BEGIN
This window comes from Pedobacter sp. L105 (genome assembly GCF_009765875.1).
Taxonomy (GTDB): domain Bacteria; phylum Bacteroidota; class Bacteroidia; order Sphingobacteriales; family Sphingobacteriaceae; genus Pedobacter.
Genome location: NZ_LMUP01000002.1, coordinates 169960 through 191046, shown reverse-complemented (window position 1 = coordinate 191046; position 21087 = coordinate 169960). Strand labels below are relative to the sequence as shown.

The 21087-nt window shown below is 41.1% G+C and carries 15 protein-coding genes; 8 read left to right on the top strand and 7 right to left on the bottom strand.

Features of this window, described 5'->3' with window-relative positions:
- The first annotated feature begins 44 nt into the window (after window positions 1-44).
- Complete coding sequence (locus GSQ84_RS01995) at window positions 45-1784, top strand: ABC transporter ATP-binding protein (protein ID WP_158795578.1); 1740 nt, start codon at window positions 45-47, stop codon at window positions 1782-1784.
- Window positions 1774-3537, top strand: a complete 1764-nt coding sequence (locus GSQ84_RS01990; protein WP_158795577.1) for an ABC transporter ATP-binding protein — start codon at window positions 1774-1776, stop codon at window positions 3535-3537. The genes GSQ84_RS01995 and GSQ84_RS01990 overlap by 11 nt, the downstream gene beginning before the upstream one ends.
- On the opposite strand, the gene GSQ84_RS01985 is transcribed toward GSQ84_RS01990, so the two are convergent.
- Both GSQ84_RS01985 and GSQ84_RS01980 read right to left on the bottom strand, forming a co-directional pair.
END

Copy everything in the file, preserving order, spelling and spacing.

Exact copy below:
This window comes from Pedobacter sp. L105 (genome assembly GCF_009765875.1).
Taxonomy (GTDB): domain Bacteria; phylum Bacteroidota; class Bacteroidia; order Sphingobacteriales; family Sphingobacteriaceae; genus Pedobacter.
Genome location: NZ_LMUP01000002.1, coordinates 169960 through 191046, shown reverse-complemented (window position 1 = coordinate 191046; position 21087 = coordinate 169960). Strand labels below are relative to the sequence as shown.

The 21087-nt window shown below is 41.1% G+C and carries 15 protein-coding genes; 8 read left to right on the top strand and 7 right to left on the bottom strand.

Features of this window, described 5'->3' with window-relative positions:
- The first annotated feature begins 44 nt into the window (after window positions 1-44).
- Complete coding sequence (locus GSQ84_RS01995) at window positions 45-1784, top strand: ABC transporter ATP-binding protein (protein ID WP_158795578.1); 1740 nt, start codon at window positions 45-47, stop codon at window positions 1782-1784.
- Window positions 1774-3537, top strand: a complete 1764-nt coding sequence (locus GSQ84_RS01990; protein WP_158795577.1) for an ABC transporter ATP-binding protein — start codon at window positions 1774-1776, stop codon at window positions 3535-3537. The genes GSQ84_RS01995 and GSQ84_RS01990 overlap by 11 nt, the downstream gene beginning before the upstream one ends.
- On the opposite strand, the gene GSQ84_RS01985 is transcribed toward GSQ84_RS01990, so the two are convergent.
- Both GSQ84_RS01985 and GSQ84_RS01980 read right to left on the bottom strand, forming a co-directional pair.